Hi Hyacinth. The change you recently made http://en.wikipedia.org/w/index.php?title=Minor_chord&diff=next&oldid=350254187 makes it sound like one just interval (16:19) approximates another (6:5), which doesn't really make sense since neither is an approximation--each is exactly as wide as it is supposed to be. The way I had it before it said that the twelve-tone minor third (300 cents) more closely approximates the 19-limit just minor third 19/16 (about 298 cents) than the 5-limit just minor third 6/5 (about 316 cents). I can provide the citation to back up my statement, but not to back up what you changed it to. If you revert your change, I will cite Helmholtz/Ellis. By the way, I'm not the writer of this snippet from that other article Minor Third also talking about 16:19, "If a minor third is tuned in accordance with the fundamental of the overtone series, the result will be a ratio of 19:16, ..." That's a meaningless statement for so many reasons, and if you are the one who put the citation needed tag there, then I agree with you, but I don't agree with your recent edit to my edit of this article. Another Stickler (talk) 02:03, 18 March 2010 (UTC)

"Your" text:
  • "...but the minor third is noticeably different at about 16 cents narrower, more closely approximating the 19-limit minor third 16:19 with only 2 cents error."
"My" text:
  • "...but the minor third is noticeably different at about 16 cents narrower. The 5:6 just minor third more closely approximating the 19-limit (Limit (music)) minor third 16:19 with only 2 cents error."
Notice that in both texts "the minor third" in question is left unspecified, having been implied by the beginning of the sentence that it is a 6:5 just minor third. My text simply attempted to specify which minor third was in question: "the [ET] minor third", "the [just] minor third", or some other one? Note that other than that, our text is identical, as highlighted in my text followed by yours below:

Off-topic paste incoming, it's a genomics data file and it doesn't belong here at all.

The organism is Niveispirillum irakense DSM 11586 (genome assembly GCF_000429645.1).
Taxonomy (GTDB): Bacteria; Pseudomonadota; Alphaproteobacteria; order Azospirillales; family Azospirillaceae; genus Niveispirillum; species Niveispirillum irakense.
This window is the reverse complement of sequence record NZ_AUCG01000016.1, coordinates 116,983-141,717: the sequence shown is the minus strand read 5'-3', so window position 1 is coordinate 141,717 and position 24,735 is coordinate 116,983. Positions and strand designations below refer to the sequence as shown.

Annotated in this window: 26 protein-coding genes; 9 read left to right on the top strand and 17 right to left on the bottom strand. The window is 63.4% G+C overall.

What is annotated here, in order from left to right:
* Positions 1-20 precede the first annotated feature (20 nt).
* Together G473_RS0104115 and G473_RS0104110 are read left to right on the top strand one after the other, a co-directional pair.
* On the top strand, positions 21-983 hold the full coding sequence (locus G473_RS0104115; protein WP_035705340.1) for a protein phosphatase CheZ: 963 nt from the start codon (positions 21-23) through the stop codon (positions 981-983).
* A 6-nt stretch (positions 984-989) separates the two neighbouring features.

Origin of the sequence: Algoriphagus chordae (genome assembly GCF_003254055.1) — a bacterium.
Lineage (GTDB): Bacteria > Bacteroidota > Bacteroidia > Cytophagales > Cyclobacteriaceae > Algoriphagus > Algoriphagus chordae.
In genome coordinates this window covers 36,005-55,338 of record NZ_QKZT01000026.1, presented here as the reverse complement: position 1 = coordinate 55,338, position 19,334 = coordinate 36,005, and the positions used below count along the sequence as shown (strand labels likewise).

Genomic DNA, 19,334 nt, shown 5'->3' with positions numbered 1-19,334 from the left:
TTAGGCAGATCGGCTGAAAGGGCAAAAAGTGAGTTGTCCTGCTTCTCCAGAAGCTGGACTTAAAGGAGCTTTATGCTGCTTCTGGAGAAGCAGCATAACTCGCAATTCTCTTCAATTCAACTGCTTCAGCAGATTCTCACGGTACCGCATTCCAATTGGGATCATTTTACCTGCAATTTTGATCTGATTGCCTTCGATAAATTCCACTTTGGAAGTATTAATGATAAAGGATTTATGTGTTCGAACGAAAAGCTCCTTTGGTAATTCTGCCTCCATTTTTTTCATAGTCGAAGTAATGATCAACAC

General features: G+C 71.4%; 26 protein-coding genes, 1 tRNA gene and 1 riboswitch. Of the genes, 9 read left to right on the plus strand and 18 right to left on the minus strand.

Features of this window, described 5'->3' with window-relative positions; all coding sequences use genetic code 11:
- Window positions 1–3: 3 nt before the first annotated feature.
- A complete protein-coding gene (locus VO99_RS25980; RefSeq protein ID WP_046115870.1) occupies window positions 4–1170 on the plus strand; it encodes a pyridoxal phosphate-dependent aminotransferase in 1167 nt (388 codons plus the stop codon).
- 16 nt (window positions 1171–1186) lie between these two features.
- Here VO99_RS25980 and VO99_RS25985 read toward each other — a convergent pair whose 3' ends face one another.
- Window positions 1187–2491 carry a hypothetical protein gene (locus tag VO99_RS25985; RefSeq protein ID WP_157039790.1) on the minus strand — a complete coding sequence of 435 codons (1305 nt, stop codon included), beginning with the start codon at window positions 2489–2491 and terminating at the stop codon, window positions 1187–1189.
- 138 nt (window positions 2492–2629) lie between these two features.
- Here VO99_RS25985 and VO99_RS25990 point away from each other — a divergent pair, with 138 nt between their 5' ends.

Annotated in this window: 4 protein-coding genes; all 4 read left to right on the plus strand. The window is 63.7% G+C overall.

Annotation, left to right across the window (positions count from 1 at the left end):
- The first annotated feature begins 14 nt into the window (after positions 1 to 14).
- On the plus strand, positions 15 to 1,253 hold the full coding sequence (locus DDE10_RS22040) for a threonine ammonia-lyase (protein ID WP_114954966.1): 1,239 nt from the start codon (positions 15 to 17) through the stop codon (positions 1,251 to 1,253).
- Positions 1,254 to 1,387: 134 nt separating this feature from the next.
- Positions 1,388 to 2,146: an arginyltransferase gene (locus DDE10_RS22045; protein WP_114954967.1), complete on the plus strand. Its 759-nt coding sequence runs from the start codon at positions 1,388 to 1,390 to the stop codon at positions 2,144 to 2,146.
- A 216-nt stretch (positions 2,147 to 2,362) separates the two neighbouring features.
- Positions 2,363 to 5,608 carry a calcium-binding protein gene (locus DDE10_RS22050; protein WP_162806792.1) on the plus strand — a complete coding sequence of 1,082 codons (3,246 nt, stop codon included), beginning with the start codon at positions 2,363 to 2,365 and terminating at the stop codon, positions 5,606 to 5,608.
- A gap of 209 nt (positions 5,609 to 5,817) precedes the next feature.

• "...but the minor third is noticeably different at about 16 cents narrower. The 5:6 just minor third more closely approximating the 19-limit (Limit (music)) minor third 16:19 with only 2 cents error."
  • "...but the minor third is noticeably different at about 16 cents narrower, [it, the ET minor third,] more closely approximating the 19-limit minor third 16:19 with only 2 cents error."
The actual error I appear to have made is not in sense, but in cents:
  • ET: 300
  • 6:5: 316
  • 19:16: 297.51
Hyacinth (talk) 07:23, 20 March 2010 (UTC)
If you reread the whole original sentence, you'll see that the minor third was indeed specified as the equal tempered minor third. The error you made was to say that 5:6 approximates 19:16, which is absurd. Please revert the sentence to the way I had it, saying that the equal tempered minor third more closely approximates 19:16 than it does 5:6. It was just fine the way it was. You just misread it and thought it was wrong. Another Stickler (talk) 07:34, 20 March 2010 (UTC)
First, you have the ability to revert edits yourself. Second, you should look at the article before you tell me what to do with it (since I edited it before I posted my last response above). Third, please take note of flaws in texts, such as vagueness which causes errors and conflicts such as this, and actually correct or improve upon them (in this instance you could have reverted my changes and then, to prevent similar mistakes specified which minor third). The point of collaboration is improvement, not stasis. Hyacinth (talk) 07:44, 20 March 2010 (UTC)
Sorry. I didn't want to revert your change and risk starting a revert war. I'd rather get the issue cleared up here first--which I think it is now--then start editing again. I've added the Ellis citation and I added some other minor triad tunings too. Another Stickler (talk) 08:29, 20 March 2010 (UTC)

Table of contents[edit]

Why is there __NOTOC__?

Origin of the minor chord[edit]

The explanation of the origin of the minor chord (and minor tonalities) is simply ridiculous.

This requires a physical explanation much more detailed and justified. — Preceding unsigned comment added by Pef890 (talkcontribs) 00:26, 14 February 2015 (UTC)

Comparison of minor chords[edit]

Comparison, in cents, of minor triad tunings

The notation in the caption for the Pythagorean chord is not correct. Shouldn't it simply be E-? Burninthruthesky (talk) 09:22, 22 March 2017 (UTC)